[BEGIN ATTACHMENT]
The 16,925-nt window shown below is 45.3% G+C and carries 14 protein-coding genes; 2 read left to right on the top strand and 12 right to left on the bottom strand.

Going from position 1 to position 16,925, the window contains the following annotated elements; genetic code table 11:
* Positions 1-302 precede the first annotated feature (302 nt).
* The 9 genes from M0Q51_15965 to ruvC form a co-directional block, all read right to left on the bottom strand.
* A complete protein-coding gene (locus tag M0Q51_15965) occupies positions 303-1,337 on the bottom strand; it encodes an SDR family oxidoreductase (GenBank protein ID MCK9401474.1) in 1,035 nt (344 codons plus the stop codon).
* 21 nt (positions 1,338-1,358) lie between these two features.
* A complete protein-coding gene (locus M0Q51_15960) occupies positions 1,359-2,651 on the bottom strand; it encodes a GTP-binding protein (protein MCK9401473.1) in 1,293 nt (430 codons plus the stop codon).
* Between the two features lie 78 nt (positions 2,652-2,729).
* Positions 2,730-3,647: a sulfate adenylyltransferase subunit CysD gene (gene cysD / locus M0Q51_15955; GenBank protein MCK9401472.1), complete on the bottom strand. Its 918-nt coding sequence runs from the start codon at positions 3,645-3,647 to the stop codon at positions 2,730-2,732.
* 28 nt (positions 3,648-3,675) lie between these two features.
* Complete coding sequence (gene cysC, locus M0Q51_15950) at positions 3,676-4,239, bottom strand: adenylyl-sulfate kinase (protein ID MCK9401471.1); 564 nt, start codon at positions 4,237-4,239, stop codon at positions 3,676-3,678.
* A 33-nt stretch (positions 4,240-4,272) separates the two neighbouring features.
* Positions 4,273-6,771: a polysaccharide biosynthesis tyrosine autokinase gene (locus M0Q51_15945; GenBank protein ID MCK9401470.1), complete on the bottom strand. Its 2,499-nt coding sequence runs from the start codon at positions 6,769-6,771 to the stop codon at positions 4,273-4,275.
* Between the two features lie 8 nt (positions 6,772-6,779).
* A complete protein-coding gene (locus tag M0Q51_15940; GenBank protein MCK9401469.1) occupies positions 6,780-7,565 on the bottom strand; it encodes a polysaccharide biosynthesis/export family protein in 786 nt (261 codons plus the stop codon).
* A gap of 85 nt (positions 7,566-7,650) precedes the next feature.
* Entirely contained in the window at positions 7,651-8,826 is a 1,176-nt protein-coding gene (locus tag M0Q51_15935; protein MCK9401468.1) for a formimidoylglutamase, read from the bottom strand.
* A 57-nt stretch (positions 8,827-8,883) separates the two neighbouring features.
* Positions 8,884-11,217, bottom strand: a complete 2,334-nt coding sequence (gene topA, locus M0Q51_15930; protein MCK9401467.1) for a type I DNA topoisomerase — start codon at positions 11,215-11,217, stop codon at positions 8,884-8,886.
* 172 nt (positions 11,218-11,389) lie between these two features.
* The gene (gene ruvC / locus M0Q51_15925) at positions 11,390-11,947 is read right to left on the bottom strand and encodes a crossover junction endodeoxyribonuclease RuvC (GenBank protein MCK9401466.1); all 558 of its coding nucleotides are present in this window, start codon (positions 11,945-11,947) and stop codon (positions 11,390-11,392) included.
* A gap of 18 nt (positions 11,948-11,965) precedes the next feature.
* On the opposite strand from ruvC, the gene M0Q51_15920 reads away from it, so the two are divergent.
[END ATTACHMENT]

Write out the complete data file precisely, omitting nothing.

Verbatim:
The 16,925-nt window shown below is 45.3% G+C and carries 14 protein-coding genes; 2 read left to right on the top strand and 12 right to left on the bottom strand.

Going from position 1 to position 16,925, the window contains the following annotated elements; genetic code table 11:
* Positions 1-302 precede the first annotated feature (302 nt).
* The 9 genes from M0Q51_15965 to ruvC form a co-directional block, all read right to left on the bottom strand.
* A complete protein-coding gene (locus tag M0Q51_15965) occupies positions 303-1,337 on the bottom strand; it encodes an SDR family oxidoreductase (GenBank protein ID MCK9401474.1) in 1,035 nt (344 codons plus the stop codon).
* 21 nt (positions 1,338-1,358) lie between these two features.
* A complete protein-coding gene (locus M0Q51_15960) occupies positions 1,359-2,651 on the bottom strand; it encodes a GTP-binding protein (protein MCK9401473.1) in 1,293 nt (430 codons plus the stop codon).
* Between the two features lie 78 nt (positions 2,652-2,729).
* Positions 2,730-3,647: a sulfate adenylyltransferase subunit CysD gene (gene cysD / locus M0Q51_15955; GenBank protein MCK9401472.1), complete on the bottom strand. Its 918-nt coding sequence runs from the start codon at positions 3,645-3,647 to the stop codon at positions 2,730-2,732.
* 28 nt (positions 3,648-3,675) lie between these two features.
* Complete coding sequence (gene cysC, locus M0Q51_15950) at positions 3,676-4,239, bottom strand: adenylyl-sulfate kinase (protein ID MCK9401471.1); 564 nt, start codon at positions 4,237-4,239, stop codon at positions 3,676-3,678.
* A 33-nt stretch (positions 4,240-4,272) separates the two neighbouring features.
* Positions 4,273-6,771: a polysaccharide biosynthesis tyrosine autokinase gene (locus M0Q51_15945; GenBank protein ID MCK9401470.1), complete on the bottom strand. Its 2,499-nt coding sequence runs from the start codon at positions 6,769-6,771 to the stop codon at positions 4,273-4,275.
* Between the two features lie 8 nt (positions 6,772-6,779).
* A complete protein-coding gene (locus tag M0Q51_15940; GenBank protein MCK9401469.1) occupies positions 6,780-7,565 on the bottom strand; it encodes a polysaccharide biosynthesis/export family protein in 786 nt (261 codons plus the stop codon).
* A gap of 85 nt (positions 7,566-7,650) precedes the next feature.
* Entirely contained in the window at positions 7,651-8,826 is a 1,176-nt protein-coding gene (locus tag M0Q51_15935; protein MCK9401468.1) for a formimidoylglutamase, read from the bottom strand.
* A 57-nt stretch (positions 8,827-8,883) separates the two neighbouring features.
* Positions 8,884-11,217, bottom strand: a complete 2,334-nt coding sequence (gene topA, locus M0Q51_15930; protein MCK9401467.1) for a type I DNA topoisomerase — start codon at positions 11,215-11,217, stop codon at positions 8,884-8,886.
* 172 nt (positions 11,218-11,389) lie between these two features.
* The gene (gene ruvC / locus M0Q51_15925) at positions 11,390-11,947 is read right to left on the bottom strand and encodes a crossover junction endodeoxyribonuclease RuvC (GenBank protein MCK9401466.1); all 558 of its coding nucleotides are present in this window, start codon (positions 11,945-11,947) and stop codon (positions 11,390-11,392) included.
* A gap of 18 nt (positions 11,948-11,965) precedes the next feature.
* On the opposite strand from ruvC, the gene M0Q51_15920 reads away from it, so the two are divergent.